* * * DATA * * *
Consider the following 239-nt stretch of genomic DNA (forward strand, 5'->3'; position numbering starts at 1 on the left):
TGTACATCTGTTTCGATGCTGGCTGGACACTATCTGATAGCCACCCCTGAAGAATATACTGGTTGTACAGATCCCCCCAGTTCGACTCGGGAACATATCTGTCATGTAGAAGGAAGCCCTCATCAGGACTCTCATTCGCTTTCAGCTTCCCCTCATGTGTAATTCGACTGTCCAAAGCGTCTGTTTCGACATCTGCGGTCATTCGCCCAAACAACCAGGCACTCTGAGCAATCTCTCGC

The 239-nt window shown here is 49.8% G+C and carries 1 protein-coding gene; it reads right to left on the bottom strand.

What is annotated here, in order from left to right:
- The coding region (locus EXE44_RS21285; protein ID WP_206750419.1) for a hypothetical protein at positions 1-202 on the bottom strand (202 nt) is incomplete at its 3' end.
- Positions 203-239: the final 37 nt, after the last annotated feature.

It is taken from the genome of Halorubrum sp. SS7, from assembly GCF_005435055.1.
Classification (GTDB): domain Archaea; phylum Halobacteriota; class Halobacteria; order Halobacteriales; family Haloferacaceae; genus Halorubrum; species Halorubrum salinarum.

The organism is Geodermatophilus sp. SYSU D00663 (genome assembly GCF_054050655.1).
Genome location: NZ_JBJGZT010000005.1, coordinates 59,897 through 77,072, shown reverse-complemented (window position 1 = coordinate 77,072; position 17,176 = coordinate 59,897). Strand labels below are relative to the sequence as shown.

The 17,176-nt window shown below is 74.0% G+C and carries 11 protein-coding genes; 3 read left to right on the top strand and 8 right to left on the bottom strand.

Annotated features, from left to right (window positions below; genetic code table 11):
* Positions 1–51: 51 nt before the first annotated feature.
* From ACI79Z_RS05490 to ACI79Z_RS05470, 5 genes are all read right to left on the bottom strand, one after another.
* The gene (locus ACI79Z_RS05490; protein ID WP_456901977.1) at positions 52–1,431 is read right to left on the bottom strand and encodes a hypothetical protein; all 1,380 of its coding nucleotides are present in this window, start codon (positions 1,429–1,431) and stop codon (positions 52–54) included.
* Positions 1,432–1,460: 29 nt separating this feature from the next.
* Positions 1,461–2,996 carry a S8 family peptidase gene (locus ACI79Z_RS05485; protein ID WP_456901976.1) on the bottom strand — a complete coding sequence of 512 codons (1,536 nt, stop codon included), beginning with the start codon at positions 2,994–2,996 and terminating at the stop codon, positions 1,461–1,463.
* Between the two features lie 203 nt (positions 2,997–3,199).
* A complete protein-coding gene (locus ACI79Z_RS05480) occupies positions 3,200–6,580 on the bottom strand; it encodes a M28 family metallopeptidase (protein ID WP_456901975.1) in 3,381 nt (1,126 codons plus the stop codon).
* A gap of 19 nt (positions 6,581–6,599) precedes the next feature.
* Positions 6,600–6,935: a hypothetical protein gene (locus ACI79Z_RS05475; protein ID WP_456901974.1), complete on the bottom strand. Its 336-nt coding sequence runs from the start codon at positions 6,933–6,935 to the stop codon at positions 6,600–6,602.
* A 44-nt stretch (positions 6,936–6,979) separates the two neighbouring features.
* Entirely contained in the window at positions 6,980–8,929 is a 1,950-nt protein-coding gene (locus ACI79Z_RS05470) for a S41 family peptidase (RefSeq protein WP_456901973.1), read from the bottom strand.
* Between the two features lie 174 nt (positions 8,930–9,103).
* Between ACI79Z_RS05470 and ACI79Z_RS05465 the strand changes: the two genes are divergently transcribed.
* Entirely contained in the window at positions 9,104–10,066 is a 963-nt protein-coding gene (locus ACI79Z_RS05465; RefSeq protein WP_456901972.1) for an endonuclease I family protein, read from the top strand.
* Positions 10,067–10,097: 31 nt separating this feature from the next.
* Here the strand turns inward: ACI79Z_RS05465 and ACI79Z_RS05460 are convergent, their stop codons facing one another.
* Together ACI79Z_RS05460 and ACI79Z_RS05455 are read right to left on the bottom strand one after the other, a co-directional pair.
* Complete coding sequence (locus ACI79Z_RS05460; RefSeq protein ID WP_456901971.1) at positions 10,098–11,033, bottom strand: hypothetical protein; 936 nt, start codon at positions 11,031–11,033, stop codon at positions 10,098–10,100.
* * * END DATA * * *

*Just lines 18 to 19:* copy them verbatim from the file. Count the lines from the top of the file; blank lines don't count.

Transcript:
* Between the two features lie 203 nt (positions 2,997–3,199).
* A complete protein-coding gene (locus ACI79Z_RS05480) occupies positions 3,200–6,580 on the bottom strand; it encodes a M28 family metallopeptidase (protein ID WP_456901975.1) in 3,381 nt (1,126 codons plus the stop codon).